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Doogie Howser, M.D. .jpg

Doogie Howser, M.D. is an ABC network medical drama series created by Steven Bochco & David E. Kelley, starring Neil Patrick Harris in the lead role.

The show aired from September 19, 1989 to March 24, 1993, lasting for four seasons & 97 episodes.

It was produced by Steven Bochco Productions, 20th Century Fox Television (seasons 1 to 3) and 20th Television (in season 4).

Plot

The series centered on Doogie Howser, a teenage doctor who balances the challenge of practicing medicine with the everyday problems of his teenage years.

Cast

Main Cast

  • Neil Patrick Harris as Dr. Douglas "Doogie" Howser
  • Max Casella as Vinnie Delphino
  • James B. Sikking as Dr. David Howser
  • Belinda Montgomery as Katherine Howser

Lisa Dean Ryan as Wanda Plenn (seasons 1–2, recurring in season 3)

  • Lucy Boryer as Janine Stewart (seasons 1–3, two episodes in season 4)
  • Lawrence Pressman as Dr. Benjamin Canfield
  • Mitchell Anderson as Dr. Jack McGuire ((seasons 1–2)
  • Kathryn Layng as Mary Margaret "Curly" Spaulding
  • Markus Redmond as Raymond Alexander (seasons 2–4; guest star in season 1)

Recurring Cast

  • Rif Hutton as Dr. Ron Welch
  • Robyn Lively as Michele Faber (seasons 2 and 4)
  • Barry Livingston as Dr. Bob Rickett (seasons 2–4)

Production

Steven Bochco originated the show's concept and asked David E. Kelley to help write the pilot, giving Kelley a "created by" credit.

Neil Patrick Harris was the first actor the show's staff had found that could convincingly play a teenage doctor, but ABC executives opposed his casting.

Bochco's contract required that the network pay an "enormous" penalty if it canceled the project, so ABC was forced to let Bochco film the pilot.

The network still opposed Harris's casting and disliked the pilot, but after positive reception during test screenings, ABC greenlit the show.

Reception

According to Metacritic, Marvin Kitman of Newsday gave the first season of "Doogie Howser, M.D." a 40/100 score and commented: "What a wasted childhood my kids have had, I got to thinking while watching this otherwise normal Doogie Howser. It makes you look at your kids differently. What lazy bums they must be, still in high school at 16."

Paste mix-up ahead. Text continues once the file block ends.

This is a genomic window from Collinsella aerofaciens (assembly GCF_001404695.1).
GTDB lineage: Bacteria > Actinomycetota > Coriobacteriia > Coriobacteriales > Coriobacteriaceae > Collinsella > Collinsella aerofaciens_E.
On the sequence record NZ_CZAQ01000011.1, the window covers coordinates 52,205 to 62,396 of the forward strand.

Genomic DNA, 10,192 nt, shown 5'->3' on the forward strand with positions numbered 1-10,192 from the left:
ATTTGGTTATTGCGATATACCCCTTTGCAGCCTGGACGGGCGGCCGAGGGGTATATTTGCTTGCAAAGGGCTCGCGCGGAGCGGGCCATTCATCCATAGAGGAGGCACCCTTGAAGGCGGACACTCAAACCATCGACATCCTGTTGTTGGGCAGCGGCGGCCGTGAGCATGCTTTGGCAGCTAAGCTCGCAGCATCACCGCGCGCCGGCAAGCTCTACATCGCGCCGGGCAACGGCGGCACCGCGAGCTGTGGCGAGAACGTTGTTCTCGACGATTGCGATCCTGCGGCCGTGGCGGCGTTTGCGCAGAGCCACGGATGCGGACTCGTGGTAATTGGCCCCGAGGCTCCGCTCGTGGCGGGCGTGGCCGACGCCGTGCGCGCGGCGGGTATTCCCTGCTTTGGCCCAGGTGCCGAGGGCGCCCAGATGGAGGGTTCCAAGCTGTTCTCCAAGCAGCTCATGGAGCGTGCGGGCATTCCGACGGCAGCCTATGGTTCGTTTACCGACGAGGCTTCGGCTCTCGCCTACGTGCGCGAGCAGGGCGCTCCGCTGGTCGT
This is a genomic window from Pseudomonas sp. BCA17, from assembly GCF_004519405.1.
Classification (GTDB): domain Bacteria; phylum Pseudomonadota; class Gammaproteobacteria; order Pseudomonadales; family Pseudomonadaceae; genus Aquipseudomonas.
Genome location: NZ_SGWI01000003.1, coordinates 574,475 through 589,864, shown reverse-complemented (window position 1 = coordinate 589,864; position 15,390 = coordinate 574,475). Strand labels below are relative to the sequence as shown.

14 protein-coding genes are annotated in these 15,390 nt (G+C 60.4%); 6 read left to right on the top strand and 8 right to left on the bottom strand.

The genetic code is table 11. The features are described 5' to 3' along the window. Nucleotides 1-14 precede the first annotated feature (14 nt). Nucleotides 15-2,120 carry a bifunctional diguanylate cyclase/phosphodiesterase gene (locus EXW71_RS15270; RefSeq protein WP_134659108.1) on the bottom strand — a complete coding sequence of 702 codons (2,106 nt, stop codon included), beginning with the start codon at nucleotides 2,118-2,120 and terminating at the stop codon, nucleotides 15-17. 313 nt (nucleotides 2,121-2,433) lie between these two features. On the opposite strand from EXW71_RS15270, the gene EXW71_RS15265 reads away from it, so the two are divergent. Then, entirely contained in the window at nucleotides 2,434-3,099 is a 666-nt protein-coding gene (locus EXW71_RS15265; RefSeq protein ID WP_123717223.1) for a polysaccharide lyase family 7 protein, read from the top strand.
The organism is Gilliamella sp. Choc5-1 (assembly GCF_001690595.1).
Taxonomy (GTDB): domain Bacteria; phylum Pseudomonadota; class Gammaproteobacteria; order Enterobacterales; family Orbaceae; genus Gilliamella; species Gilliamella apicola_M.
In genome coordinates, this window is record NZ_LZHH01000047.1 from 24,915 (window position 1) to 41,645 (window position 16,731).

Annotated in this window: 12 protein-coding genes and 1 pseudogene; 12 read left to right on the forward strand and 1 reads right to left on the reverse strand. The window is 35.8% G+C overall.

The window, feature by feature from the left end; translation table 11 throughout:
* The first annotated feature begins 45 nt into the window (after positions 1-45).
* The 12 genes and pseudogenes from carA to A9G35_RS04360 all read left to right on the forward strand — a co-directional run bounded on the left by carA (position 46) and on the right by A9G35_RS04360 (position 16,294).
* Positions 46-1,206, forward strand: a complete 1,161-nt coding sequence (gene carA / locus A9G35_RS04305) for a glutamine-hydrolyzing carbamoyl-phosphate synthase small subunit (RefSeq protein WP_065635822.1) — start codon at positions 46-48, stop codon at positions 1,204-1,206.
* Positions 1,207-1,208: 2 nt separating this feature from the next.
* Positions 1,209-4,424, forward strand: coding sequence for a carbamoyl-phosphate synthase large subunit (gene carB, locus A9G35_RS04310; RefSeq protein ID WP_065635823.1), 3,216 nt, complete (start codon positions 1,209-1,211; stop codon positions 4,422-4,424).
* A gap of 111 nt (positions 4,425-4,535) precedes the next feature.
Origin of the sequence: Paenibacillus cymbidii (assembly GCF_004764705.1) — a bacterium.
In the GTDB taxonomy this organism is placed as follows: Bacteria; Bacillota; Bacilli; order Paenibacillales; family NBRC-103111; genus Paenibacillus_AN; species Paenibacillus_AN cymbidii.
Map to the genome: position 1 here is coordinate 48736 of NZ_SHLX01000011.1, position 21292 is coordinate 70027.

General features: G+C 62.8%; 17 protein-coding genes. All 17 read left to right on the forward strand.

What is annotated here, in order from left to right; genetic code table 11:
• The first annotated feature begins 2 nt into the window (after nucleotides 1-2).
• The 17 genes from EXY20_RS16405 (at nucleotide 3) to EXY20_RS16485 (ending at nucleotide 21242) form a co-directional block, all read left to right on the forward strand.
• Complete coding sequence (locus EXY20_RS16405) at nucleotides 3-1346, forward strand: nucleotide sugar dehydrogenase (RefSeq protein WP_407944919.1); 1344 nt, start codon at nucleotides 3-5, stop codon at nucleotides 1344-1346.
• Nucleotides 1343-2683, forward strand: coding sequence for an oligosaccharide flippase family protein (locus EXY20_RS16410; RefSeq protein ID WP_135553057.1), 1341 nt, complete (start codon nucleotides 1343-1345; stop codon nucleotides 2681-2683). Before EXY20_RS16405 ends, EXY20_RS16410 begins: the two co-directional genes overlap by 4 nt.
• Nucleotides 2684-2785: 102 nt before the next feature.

Scott Weinberg of DVD Talk recommended season two: "It's not high art, but it's a heckuva lot better than what generally passes for your average weeknight sitcom."

Christopher Smith of the Bangor Daily News gave the third season a "C" grade and commented: "No classic, this series. [...T]he show has become gratingly cute, particularly in the episodes “Doogiesomething,” “Double Doogie with Cheese,” and “Lonesome Doog.” Doog, I’m Dooged out."

Accolades

Year Award Result Category Recipient
1990 People's Choice Award Won Favorite New TV Comedy Series
Viewers for Quality Television Award Nominated Best Actor in a Quality Comedy Series Neil Patrick Harris
Best Supporting Actor in a Quality Comedy Series Max Casella
Young Artist Award Won Best Young Actor Starring in a Television Series Neil Patrick Harris
Nominated Best New Television Series
Best Young Actor Guest Starring in a Television Series Michael Bacall
1991 Primetime Emmy Award Won Outstanding Sound Mixing for a Comedy Series or a Special Joe Kenworthy (production sound mixer)
Bill Thiederman (re-recording mixer)
Dean Okrand (re-recording mixer)
Mike Getlin (re-recording mixer)
(for the episode "Doogenstein")
Humanitas Prize Nominated 30 Minute Network or Syndicated Television Nat Bernstein
Mitchel Katlin
(for the episode "To Live and Die in Brentwood")
Young Artist Awards Won Best Young Actor Guest Starring in a Television Series Christopher Pettiet
Best Young Actor Starring in a Television Series Neil Patrick Harris
1992 Primetime Emmy Award Won Outstanding Sound Mixing for a Comedy Series or a Special<td Joe Kenworthy (production sound mixer)
Bill Thiederman (re-recording mixer)
Dean Okrand (re-recording mixer)
Mike Getlin (re-recording mixer)
{{small>(for the episode "Lonesome Doog")
Nominated Outstanding Cinematography for a Series<td Michael D. O'Shea
{{small>(for the episode "Summer Of '91")
Golden Globe Award Nominated Best Performance by an Actor in a TV-Series - Comedy/Musical Neil Patrick Harris
Young Artist Award Won Best Young Actor Starring in a Television Series
Nominated Best Young Actress Co-starring in a Television Series Lisa Dean Ryan
1993 Primetime Emmy Award Won Outstanding Sound Mixing for a Comedy Series or a Special<td Joe Kenworthy (production sound mixer)
Mike Getlin (re-recording mixer)
Dean Okrand {{small>(re-recording mixer)
Bill Thiederman (re-recording mixer}
(for the episode "Doogie Got a Gun")
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